Home worm bins offer the opportunity to keep your food scraps out of the landfill and to compost year-round and on a small scale. City dwellers can even keep a small plastic container under the sink for worms to work their magic. To get started as a small-scale worm wrangler, you’ll need to buy a starter quantity of red wigglers, or Eisenia fetida. If they flourish, you’ll be able to sell some of your herd to other erstwhile worm composters.
Calculate how many worms you need for your bin. Order 1 lb. for a standard size bin with a surface area of about 4 square feet, recommends worm bin pioneer Mary Appelhof in “Worms Eat My Garbage.” Order 2 lbs. of worms for larger bins with more surface area.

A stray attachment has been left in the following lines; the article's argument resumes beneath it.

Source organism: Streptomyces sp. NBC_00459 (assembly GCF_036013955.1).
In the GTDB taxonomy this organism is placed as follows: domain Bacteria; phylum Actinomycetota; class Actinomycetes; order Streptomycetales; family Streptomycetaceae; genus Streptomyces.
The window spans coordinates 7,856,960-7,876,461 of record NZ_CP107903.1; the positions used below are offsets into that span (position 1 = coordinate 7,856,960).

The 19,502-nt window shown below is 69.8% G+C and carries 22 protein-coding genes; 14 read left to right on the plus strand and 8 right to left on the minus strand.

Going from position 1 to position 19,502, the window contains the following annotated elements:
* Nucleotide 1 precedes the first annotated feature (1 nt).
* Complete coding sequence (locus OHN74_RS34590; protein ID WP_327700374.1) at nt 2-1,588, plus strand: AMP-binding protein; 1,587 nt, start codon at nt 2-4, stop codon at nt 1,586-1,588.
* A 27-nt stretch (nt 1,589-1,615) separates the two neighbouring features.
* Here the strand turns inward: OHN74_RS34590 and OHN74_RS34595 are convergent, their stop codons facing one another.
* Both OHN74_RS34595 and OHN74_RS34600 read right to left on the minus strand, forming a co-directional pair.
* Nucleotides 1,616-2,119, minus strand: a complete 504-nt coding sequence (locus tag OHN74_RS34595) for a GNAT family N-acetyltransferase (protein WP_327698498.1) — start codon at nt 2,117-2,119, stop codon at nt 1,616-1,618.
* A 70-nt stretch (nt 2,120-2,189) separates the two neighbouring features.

Place an order with a worm rancher ideally within your home state or an adjacent one to minimize the length of time and the exposure to hot and cold truck conditions for the live worms. Consult online listings of possible suppliers at the site FindWorms.com or at CityFarmers.org. Order by Sunday, because most worm growers throughout the country ship only on Mondays via USPS 2-3-Day Priority Mail to avoid stranding the worms over the weekend in a shipping depot.
Place an order alternatively with worm hobbyists advertising on Craigslist or neighborhood listservs or from a worm compost seller at a farmers’ market for worms. Or buy the worms at a workshop on managing home worm bins sponsored by your local government or extension service.